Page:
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  12. Wow this is great! I love your writing about Fire, and then reading about The Invitation- I think I am going to quote that on my blog soon.

    Thank you for sharing and I cannot wait to read more!

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    1. Hi Sunshine! I’m so glad you came to visit — I still think you have the coolest name ever. I’m glad we met via Ms. Ninja 🙂
      If you click the author’s name, “Oriah” under The Invitation, you’ll find the poem in full. It’s beautiful isn’t it?
      Thank you for dropping by — Christy (and Jennie)

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    2. The Invitation is great isn’t it? As Christy said you can click on Oriah’s name and it will take you to the page where you can find the full poem. There’s many pieces to it, I chose the part here because it went best with the theme but the whole poem is just beautiful.

      I’m glad you stopped by to read! Thank you, Sunshine (and I’m with Christy on you having the coolest name!)

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      1. Aww thanks ladies! You girls are too sweet. Can’t wait to read the next post!

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  13. Stick Boy and Match Girl is good fun. Loved that.

    This one haunts me more than a little: “The biggest problem for me was feeling that as I became more balanced and a better man that I wouldn’t have the fire to create from.” I still equate unchecked passion and recklessness with a certain desirable freedom and creativity, though I personally can’t control the burn. For a long time, I worried balance would put the fire out, possibly completely, but I’m quite happy to see it still can burn and in a better and brighter way than before.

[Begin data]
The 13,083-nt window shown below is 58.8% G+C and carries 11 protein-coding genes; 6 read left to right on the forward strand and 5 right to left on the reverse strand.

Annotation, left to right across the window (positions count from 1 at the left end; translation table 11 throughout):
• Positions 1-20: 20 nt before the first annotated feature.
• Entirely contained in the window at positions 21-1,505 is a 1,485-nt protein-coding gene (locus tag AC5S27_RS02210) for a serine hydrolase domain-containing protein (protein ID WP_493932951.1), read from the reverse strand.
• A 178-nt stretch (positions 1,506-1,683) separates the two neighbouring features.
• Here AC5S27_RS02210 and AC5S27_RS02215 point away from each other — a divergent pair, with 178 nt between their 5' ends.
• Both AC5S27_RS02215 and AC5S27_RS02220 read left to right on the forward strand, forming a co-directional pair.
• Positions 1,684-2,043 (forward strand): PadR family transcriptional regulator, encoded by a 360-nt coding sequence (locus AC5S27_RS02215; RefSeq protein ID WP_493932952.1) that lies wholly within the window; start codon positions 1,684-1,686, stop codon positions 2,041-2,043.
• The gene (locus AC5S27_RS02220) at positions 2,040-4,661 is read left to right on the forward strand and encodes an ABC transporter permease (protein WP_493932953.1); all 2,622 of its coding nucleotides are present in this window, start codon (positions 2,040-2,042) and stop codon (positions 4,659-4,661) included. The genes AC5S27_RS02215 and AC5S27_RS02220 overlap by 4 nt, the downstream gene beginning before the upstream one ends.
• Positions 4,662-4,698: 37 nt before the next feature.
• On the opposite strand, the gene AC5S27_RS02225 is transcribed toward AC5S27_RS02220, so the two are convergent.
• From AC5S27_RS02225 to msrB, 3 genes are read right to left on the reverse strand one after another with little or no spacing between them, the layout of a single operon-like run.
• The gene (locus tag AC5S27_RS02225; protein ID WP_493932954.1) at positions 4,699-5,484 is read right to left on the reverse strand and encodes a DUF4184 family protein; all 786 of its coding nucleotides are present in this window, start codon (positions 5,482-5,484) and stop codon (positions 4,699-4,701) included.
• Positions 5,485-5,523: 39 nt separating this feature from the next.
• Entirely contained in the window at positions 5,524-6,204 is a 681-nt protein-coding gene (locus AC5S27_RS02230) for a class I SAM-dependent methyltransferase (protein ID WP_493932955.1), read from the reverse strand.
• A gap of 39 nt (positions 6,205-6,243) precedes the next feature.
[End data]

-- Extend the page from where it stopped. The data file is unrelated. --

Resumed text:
Thanks for another great batch!

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    1. I’m a huge Tim Burton fan, I couldn’t help but put in the Stick Boy and Match Girl one. 🙂

      I mentioned feeling as though I had to have that Cage quote in this on another comment, because I know I worried a lot about losing that creative fire for a long time. So it was a quote that hit home for me. But no, balance doesn’t put the fire out, as you said, it still burns and in a better and brighter way! Which is a beautiful thing! 🙂

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      1. I see that now and sorry I missed what was a thoughtful, interesting exchange. The comment section is great here. Love Burton too. Pretty sure we have that book, reminds me of the ghashlycrumb tinies (sp?).